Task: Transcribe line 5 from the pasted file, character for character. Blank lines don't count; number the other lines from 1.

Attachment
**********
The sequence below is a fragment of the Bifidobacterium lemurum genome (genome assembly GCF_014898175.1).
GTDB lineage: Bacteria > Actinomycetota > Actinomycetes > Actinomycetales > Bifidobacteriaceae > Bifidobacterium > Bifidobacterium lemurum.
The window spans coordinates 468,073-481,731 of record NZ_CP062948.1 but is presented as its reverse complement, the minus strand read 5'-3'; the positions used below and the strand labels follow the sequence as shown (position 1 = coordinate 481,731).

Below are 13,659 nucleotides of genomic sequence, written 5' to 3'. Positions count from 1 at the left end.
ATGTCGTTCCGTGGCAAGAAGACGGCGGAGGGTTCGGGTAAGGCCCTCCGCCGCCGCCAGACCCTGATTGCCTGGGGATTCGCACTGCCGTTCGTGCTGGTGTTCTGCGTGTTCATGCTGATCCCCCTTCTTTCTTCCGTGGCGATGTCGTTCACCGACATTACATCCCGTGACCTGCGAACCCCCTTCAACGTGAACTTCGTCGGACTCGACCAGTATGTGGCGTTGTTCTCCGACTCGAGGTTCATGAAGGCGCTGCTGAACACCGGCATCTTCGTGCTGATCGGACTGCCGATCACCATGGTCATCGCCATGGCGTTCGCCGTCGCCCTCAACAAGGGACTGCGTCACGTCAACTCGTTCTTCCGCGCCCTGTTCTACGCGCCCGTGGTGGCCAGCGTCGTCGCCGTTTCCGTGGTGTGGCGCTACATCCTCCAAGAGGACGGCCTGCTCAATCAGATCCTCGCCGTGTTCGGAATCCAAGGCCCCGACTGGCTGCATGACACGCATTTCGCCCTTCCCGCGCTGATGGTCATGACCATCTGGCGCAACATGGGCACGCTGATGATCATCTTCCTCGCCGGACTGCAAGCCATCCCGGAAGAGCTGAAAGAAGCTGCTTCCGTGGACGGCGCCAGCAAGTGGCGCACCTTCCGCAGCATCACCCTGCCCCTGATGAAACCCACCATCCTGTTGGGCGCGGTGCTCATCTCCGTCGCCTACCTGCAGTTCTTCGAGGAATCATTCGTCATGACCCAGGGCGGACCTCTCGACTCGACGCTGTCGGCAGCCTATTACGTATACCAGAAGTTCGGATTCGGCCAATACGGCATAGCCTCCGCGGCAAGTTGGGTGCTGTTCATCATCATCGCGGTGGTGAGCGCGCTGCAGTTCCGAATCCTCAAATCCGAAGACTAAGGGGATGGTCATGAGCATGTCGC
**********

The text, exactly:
ATGTCGTTCCGTGGCAAGAAGACGGCGGAGGGTTCGGGTAAGGCCCTCCGCCGCCGCCAGACCCTGATTGCCTGGGGATTCGCACTGCCGTTCGTGCTGGTGTTCTGCGTGTTCATGCTGATCCCCCTTCTTTCTTCCGTGGCGATGTCGTTCACCGACATTACATCCCGTGACCTGCGAACCCCCTTCAACGTGAACTTCGTCGGACTCGACCAGTATGTGGCGTTGTTCTCCGACTCGAGGTTCATGAAGGCGCTGCTGAACACCGGCATCTTCGTGCTGATCGGACTGCCGATCACCATGGTCATCGCCATGGCGTTCGCCGTCGCCCTCAACAAGGGACTGCGTCACGTCAACTCGTTCTTCCGCGCCCTGTTCTACGCGCCCGTGGTGGCCAGCGTCGTCGCCGTTTCCGTGGTGTGGCGCTACATCCTCCAAGAGGACGGCCTGCTCAATCAGATCCTCGCCGTGTTCGGAATCCAAGGCCCCGACTGGCTGCATGACACGCATTTCGCCCTTCCCGCGCTGATGGTCATGACCATCTGGCGCAACATGGGCACGCTGATGATCATCTTCCTCGCCGGACTGCAAGCCATCCCGGAAGAGCTGAAAGAAGCTGCTTCCGTGGACGGCGCCAGCAAGTGGCGCACCTTCCGCAGCATCACCCTGCCCCTGATGAAACCCACCATCCTGTTGGGCGCGGTGCTCATCTCCGTCGCCTACCTGCAGTTCTTCGAGGAATCATTCGTCATGACCCAGGGCGGACCTCTCGACTCGACGCTGTCGGCAGCCTATTACGTATACCAGAAGTTCGGATTCGGCCAATACGGCATAGCCTCCGCGGCAAGTTGGGTGCTGTTCATCATCATCGCGGTGGTGAGCGCGCTGCAGTTCCGAATCCTCAAATCCGAAGACTAAGGGGATGGTCATGAGCATGTCGC